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Why don't we have a preposition after buy in this sentence?

  • Each dollar in my asset column was a great employee,
    working hard to make more employees and buy the boss a new Porsche.
  • Welcome to EL&U! This might better fit the English Language Learners StackExchange. To answer your question, I suggest you look up the concept of a "double object." For the verb buy here, "the boss" is the indirect object and "a new Porsche" is the direct object. In this construction, a preposition is not required. – TaliesinMerlin Sep 21 '20 at 17:41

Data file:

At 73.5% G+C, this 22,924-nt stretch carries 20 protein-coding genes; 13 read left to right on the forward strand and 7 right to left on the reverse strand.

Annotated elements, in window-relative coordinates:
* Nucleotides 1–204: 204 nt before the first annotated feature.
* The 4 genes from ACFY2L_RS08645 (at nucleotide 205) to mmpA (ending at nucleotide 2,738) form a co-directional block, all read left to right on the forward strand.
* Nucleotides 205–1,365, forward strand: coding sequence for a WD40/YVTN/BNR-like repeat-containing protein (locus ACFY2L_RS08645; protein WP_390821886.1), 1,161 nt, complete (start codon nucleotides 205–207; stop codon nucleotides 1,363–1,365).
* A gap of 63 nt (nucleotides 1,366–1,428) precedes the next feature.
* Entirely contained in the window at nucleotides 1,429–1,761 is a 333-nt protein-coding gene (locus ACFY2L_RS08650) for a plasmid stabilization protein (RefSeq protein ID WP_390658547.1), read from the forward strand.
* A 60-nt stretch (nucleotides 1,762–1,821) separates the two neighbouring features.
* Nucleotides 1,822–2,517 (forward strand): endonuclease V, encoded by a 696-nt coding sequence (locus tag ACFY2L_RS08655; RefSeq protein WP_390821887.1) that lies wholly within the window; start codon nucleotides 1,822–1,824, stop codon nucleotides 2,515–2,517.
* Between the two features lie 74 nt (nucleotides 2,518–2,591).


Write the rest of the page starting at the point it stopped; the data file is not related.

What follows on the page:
• Which preposition would you expect, and why? – John Lawler Sep 21 '20 at 18:10
  • Some verbs undergo the dative shift (He bought a cycle for me ⇔ He bought me a cycle) while some don't (He acquired a cycle for me ⇔ *He acquired me a cycle). Note that 'for' is dropped in for instance 'and buy the boss a new Porsche'. – Edwin Ashworth Sep 21 '20 at 19:03
  • You could optionally add to to make it ...and to buy the boss a new Porsche. – Davo Sep 21 '20 at 19:13
  • Thank you a lot @TaliesinMerlin, today I learn the "double object verbs" grammar. Thank you a lot. – Luan Pham Sep 22 '20 at 3:03

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